“We’re using computational data science tools usually reserved for social media analysts who predict, for example, what kind of things people buy on Amazon,” Loewen said. “What we’re interested in when looking at the entire field of religious studies is where are the gigantic gaping holes that we can quantitatively look at.”
Loewen said a computer can read 21,000 journal issues in a day. It would take him the remainder of his life to accomplish the same.
The hard grind of training an AI
Foster said one of his largest contributions has been training Loewen in the computer languages of algorithms.
“All the things that I didn’t do in university — calculus, statistics, advanced mathematics, economics – I’m having to do now,” Loewen said, laughing.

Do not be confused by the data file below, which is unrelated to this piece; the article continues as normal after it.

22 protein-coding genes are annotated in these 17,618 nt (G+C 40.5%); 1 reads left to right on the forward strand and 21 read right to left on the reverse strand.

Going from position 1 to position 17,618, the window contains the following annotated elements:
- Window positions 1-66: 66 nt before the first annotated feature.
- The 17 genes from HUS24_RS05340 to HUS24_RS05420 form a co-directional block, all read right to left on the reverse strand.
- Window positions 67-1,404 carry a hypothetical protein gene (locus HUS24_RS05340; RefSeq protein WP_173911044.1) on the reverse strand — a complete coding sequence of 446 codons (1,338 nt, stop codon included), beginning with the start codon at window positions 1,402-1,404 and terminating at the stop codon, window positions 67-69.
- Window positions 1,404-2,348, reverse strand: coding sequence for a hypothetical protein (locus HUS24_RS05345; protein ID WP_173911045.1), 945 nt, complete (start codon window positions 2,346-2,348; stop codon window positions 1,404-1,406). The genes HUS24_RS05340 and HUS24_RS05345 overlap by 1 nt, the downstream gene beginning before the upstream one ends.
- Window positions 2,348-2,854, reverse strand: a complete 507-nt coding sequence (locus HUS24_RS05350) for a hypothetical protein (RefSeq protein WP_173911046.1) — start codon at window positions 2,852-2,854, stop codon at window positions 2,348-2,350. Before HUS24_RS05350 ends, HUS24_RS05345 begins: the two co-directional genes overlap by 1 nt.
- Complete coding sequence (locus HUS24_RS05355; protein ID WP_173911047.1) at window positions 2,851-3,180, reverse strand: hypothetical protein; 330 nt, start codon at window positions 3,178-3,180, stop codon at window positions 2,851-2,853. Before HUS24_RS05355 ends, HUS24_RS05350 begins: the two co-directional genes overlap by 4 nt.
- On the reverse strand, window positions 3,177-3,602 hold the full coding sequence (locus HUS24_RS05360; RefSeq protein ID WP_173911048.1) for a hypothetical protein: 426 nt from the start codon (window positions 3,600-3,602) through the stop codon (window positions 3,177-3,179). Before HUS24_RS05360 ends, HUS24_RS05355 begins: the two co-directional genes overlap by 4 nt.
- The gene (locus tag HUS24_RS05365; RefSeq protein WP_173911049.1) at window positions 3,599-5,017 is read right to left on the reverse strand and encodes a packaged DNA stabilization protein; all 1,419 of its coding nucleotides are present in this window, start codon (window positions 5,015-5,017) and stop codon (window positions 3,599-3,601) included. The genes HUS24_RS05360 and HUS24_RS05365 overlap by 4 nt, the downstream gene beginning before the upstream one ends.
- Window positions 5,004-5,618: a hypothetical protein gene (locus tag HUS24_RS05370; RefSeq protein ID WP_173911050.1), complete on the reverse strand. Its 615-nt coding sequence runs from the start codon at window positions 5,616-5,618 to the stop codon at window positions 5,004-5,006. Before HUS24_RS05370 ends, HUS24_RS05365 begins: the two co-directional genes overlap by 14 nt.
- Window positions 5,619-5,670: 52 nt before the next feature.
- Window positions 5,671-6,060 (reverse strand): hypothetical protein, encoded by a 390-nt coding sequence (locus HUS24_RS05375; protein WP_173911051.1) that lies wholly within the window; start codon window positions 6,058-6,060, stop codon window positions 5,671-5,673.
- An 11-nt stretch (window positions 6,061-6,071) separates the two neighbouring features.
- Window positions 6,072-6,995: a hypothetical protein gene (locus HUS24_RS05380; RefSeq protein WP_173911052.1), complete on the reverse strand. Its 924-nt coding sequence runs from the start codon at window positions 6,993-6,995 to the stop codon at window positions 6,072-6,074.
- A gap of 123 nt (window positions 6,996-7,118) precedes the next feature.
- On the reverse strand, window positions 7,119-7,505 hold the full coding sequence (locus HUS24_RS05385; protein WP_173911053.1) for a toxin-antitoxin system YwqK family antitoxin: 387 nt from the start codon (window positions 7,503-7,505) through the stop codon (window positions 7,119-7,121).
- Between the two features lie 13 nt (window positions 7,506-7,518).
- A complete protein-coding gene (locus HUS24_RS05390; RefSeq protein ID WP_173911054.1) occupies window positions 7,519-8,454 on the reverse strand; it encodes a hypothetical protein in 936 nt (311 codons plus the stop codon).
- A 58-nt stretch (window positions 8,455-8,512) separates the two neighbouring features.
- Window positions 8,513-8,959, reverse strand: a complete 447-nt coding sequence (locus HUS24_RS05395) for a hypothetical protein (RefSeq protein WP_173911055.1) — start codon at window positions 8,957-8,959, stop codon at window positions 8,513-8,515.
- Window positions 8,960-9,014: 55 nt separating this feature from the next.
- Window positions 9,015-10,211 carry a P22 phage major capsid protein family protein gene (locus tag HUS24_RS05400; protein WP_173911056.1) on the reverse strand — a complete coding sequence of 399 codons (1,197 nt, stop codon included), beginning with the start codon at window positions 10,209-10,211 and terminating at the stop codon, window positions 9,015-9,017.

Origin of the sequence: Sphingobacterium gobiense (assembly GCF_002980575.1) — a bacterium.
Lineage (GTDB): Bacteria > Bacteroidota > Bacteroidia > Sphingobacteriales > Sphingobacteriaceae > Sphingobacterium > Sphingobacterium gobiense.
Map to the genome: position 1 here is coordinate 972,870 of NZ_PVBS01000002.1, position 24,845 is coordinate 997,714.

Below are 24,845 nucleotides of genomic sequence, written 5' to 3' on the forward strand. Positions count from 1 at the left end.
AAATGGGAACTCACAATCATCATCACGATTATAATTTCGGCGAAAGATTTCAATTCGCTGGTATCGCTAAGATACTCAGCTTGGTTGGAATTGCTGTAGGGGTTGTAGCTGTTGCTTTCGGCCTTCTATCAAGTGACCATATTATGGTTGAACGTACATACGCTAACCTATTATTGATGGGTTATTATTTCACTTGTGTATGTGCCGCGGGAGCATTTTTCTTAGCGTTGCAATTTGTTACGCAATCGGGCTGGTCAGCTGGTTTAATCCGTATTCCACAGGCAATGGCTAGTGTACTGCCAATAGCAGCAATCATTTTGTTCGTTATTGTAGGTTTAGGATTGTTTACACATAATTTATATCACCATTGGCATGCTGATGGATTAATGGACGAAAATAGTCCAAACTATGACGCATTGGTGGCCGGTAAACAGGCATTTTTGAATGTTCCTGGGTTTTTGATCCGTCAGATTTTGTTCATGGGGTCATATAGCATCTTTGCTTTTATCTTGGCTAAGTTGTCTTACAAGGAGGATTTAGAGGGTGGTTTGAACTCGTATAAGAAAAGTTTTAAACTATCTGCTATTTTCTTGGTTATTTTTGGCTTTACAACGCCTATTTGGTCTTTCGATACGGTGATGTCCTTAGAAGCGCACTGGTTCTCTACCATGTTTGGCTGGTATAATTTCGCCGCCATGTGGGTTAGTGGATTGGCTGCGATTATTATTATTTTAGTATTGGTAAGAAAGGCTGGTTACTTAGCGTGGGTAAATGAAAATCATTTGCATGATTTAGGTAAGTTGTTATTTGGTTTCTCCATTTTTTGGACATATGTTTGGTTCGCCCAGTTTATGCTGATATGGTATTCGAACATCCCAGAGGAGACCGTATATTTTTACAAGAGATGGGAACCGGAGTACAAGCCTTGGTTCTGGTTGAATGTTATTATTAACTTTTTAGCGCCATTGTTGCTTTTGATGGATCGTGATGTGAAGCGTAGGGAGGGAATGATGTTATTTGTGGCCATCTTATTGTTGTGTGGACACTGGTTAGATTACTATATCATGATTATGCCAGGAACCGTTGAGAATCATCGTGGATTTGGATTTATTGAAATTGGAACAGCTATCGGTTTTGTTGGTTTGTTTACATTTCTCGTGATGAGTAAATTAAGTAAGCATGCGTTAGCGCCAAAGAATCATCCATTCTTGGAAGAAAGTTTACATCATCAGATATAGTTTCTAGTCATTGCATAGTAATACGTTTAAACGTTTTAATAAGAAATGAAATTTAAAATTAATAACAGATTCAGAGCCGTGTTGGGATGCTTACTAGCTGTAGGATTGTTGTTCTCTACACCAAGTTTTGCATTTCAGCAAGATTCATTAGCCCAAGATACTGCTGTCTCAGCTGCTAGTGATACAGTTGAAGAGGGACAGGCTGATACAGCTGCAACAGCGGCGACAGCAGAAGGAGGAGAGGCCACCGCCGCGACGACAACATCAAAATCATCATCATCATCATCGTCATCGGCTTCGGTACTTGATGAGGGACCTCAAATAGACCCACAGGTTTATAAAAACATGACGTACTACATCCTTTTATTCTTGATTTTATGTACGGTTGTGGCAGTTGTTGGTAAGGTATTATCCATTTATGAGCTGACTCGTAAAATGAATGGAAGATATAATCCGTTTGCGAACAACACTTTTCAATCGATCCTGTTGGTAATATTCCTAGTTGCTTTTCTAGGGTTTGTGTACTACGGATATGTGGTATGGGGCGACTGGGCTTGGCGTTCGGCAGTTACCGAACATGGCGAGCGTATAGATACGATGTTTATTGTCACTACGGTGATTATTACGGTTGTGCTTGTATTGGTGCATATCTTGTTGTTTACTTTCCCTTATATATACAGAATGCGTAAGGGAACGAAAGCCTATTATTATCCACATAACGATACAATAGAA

“How difficult is it to build an AI by someone who doesn’t have a background in it? I’ve almost cried several times.”
After overcoming Loewen’s unfamiliarity with computer languages, the pair began the grind of accomplishing the first part of their vision: creating and training their experimental model.
“We did a lot of dry runs to learn techniques to understand the limitations and the possibilities within the data itself,” Foster said.
In training the AI, they would give it tasks to see if it could learn the answer on its own.
It doesn’t have a name because it’s not “alive enough yet” to give it one, Loewen said.
Loewen said the project is possible only because much of the literature of religions has been made digital. They were able to access hundreds of digital books by using the journal database JSTOR.
“The data we’re looking at are journals from 1920 to present, and looking at all that print material using the AI to run algorithms on it to find out what topics in that data are being discussed,” he said. “We can also figure out the various authors who are the most influential in the field and where an idea came from, where it went and how it was built on.